I'm thinking of changing the way I post things on the blog. I have lots of projects in the works, and quite a few that are done and need to be posted, the biggest impediment being that there are lots of photos that need to be edited. I'm thinking that maybe if I made smaller posts I could make them more often. More frequent posts should mean more return visitors. Also, breaking a project down into smaller chunks and posting the progress shots as they are made might be easier than waiting for a project to be finished and then editing and collating all the pics and doing a big write up, then waiting for the next project to be finished. If you have an opinion as to which is better, bigger posts about completed projects, or smaller posts of projects in progress that come up more frequently, please leave a comment.
So, to try out the new posting format, here is a little snip of a project that is currently in production and almost complete.
I have two copies of Cunningham's Encyclopedia of Magical Herbs, by Scott Cunningham, that were misprinted and unsellable, so I am re-covering them with a custom hard case to showcase some covering and materials options for potential customers who may want me to re-cover their books for them. As the original book was a paperback, it did not have a headband (that little tab of cloth wrapped with colored thread at the top and bottom of the spine). I have no sources for bookbinding materials in my area, and the pre-fabricated headband I found for sale over the internet is a bit expensive, so I decided to make my own.
I started with a technique that I have seen mentioned on several websites and in a few YouTube videos (yes, people actually make YouTube videos about bookbinding techniques, and I thank them for it). I took a piece of black cloth, about 1.5 inches wide by 4 inches long, and coated one side with white glue. Then I laid a piece of black hemp cord (the kind hippies make bracelets out of) and laid it lengthwise across the middle of the strip of cloth, on the glued side. Then I folded the cloth over at the cord, and smoothed it down, using a bone folder to snug up the seal along the edge of the cord.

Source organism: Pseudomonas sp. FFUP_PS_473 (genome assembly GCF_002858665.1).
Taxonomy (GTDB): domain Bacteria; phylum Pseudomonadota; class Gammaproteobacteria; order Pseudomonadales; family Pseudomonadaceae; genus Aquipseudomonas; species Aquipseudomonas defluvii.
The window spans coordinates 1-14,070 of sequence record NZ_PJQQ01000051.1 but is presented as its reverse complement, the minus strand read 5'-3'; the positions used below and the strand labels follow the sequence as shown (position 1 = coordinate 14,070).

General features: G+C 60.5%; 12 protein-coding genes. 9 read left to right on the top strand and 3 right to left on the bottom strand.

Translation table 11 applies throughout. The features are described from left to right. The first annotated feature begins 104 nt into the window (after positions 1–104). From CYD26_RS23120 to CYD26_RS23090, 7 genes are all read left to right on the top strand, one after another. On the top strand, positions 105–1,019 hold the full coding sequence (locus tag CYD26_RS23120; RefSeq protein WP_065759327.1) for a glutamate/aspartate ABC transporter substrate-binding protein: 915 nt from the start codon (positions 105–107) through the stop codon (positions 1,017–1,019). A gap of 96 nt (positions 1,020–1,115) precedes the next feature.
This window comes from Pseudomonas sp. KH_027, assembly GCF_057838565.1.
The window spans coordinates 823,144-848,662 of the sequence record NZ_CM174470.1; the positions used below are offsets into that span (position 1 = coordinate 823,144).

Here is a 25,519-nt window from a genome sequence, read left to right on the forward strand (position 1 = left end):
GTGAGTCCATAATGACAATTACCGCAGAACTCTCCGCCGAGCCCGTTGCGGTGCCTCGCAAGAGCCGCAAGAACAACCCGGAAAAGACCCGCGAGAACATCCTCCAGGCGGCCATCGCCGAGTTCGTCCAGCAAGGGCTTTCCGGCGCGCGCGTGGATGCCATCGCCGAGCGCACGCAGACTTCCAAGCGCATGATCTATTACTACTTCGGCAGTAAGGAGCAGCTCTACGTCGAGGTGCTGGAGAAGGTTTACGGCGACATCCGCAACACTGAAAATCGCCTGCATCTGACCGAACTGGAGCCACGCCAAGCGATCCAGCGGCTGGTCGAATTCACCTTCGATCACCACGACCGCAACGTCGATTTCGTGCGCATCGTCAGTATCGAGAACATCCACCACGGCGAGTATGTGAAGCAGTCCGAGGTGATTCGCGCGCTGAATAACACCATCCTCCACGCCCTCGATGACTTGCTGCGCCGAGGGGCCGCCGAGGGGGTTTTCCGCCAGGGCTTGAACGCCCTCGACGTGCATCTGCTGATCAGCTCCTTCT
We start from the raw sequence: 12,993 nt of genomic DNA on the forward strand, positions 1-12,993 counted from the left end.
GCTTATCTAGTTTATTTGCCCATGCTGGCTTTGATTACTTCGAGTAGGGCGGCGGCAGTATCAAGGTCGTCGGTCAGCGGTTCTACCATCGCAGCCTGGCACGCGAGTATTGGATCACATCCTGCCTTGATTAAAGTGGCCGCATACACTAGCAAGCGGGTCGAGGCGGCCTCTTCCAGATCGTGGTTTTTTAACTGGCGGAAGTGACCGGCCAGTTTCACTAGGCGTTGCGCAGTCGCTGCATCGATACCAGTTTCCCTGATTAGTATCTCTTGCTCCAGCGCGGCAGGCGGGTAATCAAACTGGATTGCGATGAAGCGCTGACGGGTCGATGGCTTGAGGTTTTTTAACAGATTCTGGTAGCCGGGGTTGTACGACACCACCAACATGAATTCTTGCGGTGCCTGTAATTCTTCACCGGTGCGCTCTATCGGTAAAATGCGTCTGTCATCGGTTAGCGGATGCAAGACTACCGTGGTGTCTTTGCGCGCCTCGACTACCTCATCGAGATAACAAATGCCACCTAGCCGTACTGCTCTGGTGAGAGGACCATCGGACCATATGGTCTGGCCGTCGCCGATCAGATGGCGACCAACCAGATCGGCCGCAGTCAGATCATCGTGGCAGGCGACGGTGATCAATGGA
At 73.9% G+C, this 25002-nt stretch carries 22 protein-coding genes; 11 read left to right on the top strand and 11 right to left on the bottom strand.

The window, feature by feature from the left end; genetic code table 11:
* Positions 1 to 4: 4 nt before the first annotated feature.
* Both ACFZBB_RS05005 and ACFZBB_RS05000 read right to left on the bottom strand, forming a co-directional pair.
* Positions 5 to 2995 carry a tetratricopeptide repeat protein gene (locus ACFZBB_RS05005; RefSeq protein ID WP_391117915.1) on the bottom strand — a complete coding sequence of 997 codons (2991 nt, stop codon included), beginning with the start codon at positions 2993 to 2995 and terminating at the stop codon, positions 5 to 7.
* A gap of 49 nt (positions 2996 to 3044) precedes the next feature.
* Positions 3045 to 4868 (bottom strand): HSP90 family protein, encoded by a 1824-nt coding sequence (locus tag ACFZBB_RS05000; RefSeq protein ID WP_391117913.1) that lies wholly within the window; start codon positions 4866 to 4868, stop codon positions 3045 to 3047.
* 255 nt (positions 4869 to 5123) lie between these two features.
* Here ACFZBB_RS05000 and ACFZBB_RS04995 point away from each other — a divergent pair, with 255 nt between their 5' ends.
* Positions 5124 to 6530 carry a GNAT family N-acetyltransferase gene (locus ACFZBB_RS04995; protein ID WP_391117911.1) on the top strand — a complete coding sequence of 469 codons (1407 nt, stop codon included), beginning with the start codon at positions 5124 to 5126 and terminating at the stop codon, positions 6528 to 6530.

Now, the websites and videos I saw just leave it there, and I could have too. You just wait for the glue to dry, cut a piece off of the strip to the length needed and glue it into place at the spine of the book before it is cased in. But this time I decided to go the extra mile. I decided to hand wrap the headband in colored thread to make it look nicer and more authentic. I used a forest green embroidery floss, which I had to thin by a few strands, and using a needle, I hand sewed the headband, piercing just below the cord and wrapping the thread around the cord for the length of the strip (or until I ran out of thread). It was basically simple embroidery, just like my mother taught me when I was 7. A little tedious and a little time consuming, but not difficult at all.
After I had sewn as far as I could, making sure my stitches were evenly spaced and tight, I ran a very small bead of superglue along the bottom edge of the embroidery, so that it would not unravel when the headband was cut to length. I think in the future I might try putting a light coat of white glue along the cord edge and wrap/sew the floss over it. That would do a better job, but it might be too messy. I don't want to gum up the floss with glue as I sew.
Cthulhu Fhtagn! Cruz Edition. - We continue our theme of international Lovecraftiana with this resin Cthulhu idol from Mexican artist Abraham Cruz.
1 day ago